This article first appeared in The Alt on January 23, 2017.
photos by Leif Zurmuhlen
In just a few short months, on Memorial Day weekend, one of the most exciting arts stories in the country will break right here in our backyard. That’s when the Massachusetts Museum of Contemporary Art (MASS MoCA) will complete its Phase III project and open Building 6 to the public. It’s a big deal, and like many things MASS MoCA, it’s one part miracle and two parts stick-to-itiveness. After a tour of the space, it’s easy to see that years of sweat and hustle are about to result in something extraordinary. Not only will it draw thousands of additional visitors to the Northern Berkshires each year, resulting in a boon to the local economy, it is just freaking cool, which of course, is part of MASS MoCA’s appeal.
Building 6 is the massive prow-shaped building at the westernmost end of the mill complex. The prow overlooks the confluence of the north and south branches of the Hoosic River, but many may know it best as the gigantic building to the right of the concert field. It’s hard to believe, but the renovation will crack open an additional 120,000 square-feet to visitors. “We are effectively doubling our gallery space,” says Joe Thompson, director of MASS MoCA. “But psychologically–because of the windows, viewing areas, and design–it will feel like a quadrupling to many.”
In addition to resurrecting Building 6, Phase III offers amenities for concert-goers and performers, including festival bathrooms, which are accessible from the concert field and courtyards; dressing rooms and social areas for musicians; and a catering kitchen that can serve 1,500 people. There’s also a new multi-purpose special events space, a bike tunnel that cuts through the first floor, and a beautiful two-level viewing area at the wedge of Building 6. And I haven’t even begun to talk about the art.
Overview of Phases 1 – 3
Phase III refers to both the renovation project and the gathering of art resources at MASS MoCA through new, innovative partnerships and space-sharing collaborations. It completes the decades-long redevelopment of MASS MoCA’s 600,000 square-foot, 27-building historic mill complex. “After extended planning, environmental remediation, and fundraising work commenced in 1987, MASS MoCA opened in 1999 with 200,000 square feet of repurposed space for galleries, stages, rehearsal studios, and art fabrication facilities,” notes MASS MoCA’s website. “During its second phase (2002-2010), the museum renovated an additional 200,000 square feet including more galleries, additional performing arts facilities, outdoor festival fields and courtyards, and 125,000 square feet of commercial lease space to advance the project’s community redevelopment mission and generate operating revenue.”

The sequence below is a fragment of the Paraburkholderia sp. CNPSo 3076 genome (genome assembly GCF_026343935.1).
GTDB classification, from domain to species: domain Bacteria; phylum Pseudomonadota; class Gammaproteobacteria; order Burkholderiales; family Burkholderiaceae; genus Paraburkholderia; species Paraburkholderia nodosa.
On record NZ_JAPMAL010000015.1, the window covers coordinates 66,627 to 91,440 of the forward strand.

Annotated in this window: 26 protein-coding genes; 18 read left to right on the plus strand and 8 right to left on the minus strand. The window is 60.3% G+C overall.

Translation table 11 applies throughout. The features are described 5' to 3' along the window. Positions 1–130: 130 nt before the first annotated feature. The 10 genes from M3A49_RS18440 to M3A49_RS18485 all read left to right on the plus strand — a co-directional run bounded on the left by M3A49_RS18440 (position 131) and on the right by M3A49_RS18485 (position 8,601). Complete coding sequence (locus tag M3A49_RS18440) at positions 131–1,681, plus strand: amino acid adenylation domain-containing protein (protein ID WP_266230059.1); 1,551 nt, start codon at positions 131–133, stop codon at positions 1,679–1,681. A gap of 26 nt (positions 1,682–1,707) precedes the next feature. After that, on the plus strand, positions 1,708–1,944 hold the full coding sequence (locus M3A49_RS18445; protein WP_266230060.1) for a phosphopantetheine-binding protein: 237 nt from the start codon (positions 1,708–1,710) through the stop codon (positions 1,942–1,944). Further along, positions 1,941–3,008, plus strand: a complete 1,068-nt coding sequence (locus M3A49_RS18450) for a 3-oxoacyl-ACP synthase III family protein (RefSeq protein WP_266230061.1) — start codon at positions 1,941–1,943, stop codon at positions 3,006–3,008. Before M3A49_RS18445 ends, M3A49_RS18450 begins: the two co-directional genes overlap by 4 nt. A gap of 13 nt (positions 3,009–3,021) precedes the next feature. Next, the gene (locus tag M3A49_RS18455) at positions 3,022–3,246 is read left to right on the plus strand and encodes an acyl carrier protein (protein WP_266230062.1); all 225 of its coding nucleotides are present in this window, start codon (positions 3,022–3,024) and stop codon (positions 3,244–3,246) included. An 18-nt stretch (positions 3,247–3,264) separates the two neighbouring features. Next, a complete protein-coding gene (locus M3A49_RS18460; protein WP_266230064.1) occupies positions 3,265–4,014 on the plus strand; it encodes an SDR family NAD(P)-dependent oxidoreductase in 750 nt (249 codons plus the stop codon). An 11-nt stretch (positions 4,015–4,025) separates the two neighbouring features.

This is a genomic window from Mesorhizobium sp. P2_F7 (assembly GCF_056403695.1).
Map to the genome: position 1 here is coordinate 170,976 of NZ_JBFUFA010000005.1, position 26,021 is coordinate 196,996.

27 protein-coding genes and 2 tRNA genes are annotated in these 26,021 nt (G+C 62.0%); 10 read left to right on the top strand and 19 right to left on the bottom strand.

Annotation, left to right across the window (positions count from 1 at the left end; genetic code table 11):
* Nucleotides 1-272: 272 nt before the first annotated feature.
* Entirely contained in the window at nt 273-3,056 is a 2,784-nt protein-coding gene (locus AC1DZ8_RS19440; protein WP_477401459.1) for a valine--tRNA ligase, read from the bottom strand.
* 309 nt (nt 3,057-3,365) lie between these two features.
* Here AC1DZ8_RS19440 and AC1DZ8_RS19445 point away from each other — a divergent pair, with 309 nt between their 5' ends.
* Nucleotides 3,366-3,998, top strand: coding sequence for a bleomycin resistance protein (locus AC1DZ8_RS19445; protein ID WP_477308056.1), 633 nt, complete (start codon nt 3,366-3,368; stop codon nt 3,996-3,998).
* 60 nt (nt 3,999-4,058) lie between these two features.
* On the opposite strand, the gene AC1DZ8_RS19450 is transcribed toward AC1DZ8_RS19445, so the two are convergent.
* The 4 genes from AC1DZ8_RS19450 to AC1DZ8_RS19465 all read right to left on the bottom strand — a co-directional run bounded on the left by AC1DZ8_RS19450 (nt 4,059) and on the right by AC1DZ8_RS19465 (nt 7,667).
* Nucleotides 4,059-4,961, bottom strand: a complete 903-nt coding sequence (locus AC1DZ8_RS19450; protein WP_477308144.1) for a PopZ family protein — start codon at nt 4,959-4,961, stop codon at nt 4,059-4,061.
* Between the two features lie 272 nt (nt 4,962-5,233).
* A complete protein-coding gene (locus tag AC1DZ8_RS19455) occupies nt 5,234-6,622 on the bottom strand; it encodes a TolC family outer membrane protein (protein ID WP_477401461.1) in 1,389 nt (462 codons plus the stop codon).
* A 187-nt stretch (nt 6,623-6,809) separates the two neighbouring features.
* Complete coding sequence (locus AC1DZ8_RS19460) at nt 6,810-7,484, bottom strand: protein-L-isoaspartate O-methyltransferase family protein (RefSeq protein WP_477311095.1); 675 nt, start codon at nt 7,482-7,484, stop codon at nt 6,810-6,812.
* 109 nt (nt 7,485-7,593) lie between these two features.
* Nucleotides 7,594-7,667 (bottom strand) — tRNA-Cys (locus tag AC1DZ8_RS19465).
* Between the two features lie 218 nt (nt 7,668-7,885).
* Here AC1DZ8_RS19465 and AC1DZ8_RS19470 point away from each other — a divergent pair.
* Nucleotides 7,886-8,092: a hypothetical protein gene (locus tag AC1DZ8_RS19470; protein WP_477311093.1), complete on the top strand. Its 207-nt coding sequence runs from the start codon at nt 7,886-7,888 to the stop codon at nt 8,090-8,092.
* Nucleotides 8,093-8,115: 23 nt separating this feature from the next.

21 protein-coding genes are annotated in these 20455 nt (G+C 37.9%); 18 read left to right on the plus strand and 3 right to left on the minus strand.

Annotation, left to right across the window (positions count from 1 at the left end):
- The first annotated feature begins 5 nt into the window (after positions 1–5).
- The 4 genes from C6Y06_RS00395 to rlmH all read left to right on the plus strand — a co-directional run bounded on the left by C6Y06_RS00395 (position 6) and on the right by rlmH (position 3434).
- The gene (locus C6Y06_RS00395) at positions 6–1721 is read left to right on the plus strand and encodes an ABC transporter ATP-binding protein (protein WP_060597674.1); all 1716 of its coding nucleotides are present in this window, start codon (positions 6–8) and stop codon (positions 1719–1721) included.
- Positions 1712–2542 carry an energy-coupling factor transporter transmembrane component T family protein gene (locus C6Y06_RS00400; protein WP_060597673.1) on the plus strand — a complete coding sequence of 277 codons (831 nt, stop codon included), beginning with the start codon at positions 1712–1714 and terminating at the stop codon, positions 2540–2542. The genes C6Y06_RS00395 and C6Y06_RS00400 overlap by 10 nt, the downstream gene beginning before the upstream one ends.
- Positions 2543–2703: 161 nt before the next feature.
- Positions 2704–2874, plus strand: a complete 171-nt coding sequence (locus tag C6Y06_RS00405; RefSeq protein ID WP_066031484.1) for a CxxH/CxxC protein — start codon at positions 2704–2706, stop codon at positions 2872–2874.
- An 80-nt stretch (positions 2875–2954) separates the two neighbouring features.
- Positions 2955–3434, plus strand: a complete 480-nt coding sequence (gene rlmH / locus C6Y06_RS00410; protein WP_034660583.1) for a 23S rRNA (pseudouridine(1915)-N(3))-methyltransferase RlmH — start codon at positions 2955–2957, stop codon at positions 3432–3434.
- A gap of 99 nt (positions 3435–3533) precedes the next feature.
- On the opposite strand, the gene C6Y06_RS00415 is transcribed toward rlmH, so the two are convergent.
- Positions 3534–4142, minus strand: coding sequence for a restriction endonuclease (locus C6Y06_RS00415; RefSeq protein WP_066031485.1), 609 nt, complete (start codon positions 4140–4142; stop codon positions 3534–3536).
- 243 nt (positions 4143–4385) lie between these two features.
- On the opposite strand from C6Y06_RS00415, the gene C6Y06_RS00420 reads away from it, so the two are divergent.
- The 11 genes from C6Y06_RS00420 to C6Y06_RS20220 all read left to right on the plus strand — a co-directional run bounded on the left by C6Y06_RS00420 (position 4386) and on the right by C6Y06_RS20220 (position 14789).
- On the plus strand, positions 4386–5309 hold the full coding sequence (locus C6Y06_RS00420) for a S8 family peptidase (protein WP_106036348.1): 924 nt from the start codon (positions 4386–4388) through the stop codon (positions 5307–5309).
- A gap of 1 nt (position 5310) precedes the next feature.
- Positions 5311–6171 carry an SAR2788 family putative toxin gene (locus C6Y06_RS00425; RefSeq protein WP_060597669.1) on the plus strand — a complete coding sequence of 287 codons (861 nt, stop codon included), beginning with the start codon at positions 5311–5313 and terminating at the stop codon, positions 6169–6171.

Light-infused galleries, unique special events and performance spaces, art fabrication workshops, as well as landscape and infrastructure improvements are all part of the Building 6 plan, but the core programming work of Phase III is focused on long-term partnerships and exhibitions pertaining to the work of six artists: Robert Rauschenberg, Louise Bourgeois, Jenny Holzer, Laurie Anderson, Gunnar Schonbeck, and James Turrell.
Phase III extends MASS MoCA’s “campus of museums” model, in which MASS MoCA hosts long-term projects conceived and produced in collaboration with partner artists, foundations, and other third-party institutions. This collaborative approach was first realized with the 25-year installation of Sol LeWitt wall drawings in 2008 with the Yale University Art Gallery and the Williams College Museum of Art, and followed in 2013 by a 15 year-long installation of works by Anselm Kiefer in partnership with the Hall Art Foundation.
Thompson is most excited about the completed circulation loop. “The whole campus will breathe as it hasn’t before,” he says. “A big, gracious, figure-eight brings the whole complex together.” Visitors can continue through Building 5 (the two-story, football field size gallery) into Building 6 and make a loop. This will allow them to spend time on all three floors of the new building and then exit over an elevated walkway without backtracking or cutting through the spur to Building 7 (Sol LeWitt). The traffic flow, the multiple points for entrances and exits, and the additional viewing areas will all improve the visitor experience.
During concerts, visitors will be able to enter the first floor through Courtyard D or the concert field. There they will find a grand staircase leading back to the second floor and the main circulation loop.
In addition to the courtyard entrance, the first floor contains the festival bathrooms, art fabrication shop, storage, the catering kitchen, and a portion of the Turrell installations. A bike path traverses the first floor before it continues out over the industrial canal and onward to The Porches Inn on River Street. While checking out the bike path, we bump into artist Mary Lum, who is at work on her large-scale wall painting Assembly (Loren Ipsum), which will cover four walls in the tunnel. This is MASS MoCA. There is always an artist or two or three at work.
Back on the second floor, the visitor will find a large gallery and an abundance of wall space dedicated to the partnership between MASS MoCA and the Robert Rauschenberg Foundation. Another gallery is devoted to massive sculptures by Louise Bourgeois, which needed a reinforced floor to support the weight. On the south side of the second floor is a beautiful special events space with a third-floor mezzanine and bar area. “We can fit 400 to 500 people in the space, which we’ll use for symposia, music, events, weddings,” Thompson (pictured below) explains. “It’s possible to have a concert in the Hunter Center with 500 people going on at the same time as a wedding in the special events area back here with another 400 people.” MASS MoCA is already a popular venue for events and weddings, and there’s no doubt that the new spaces, improved amenities, and appealing atmosphere will make for a brisk space rental business.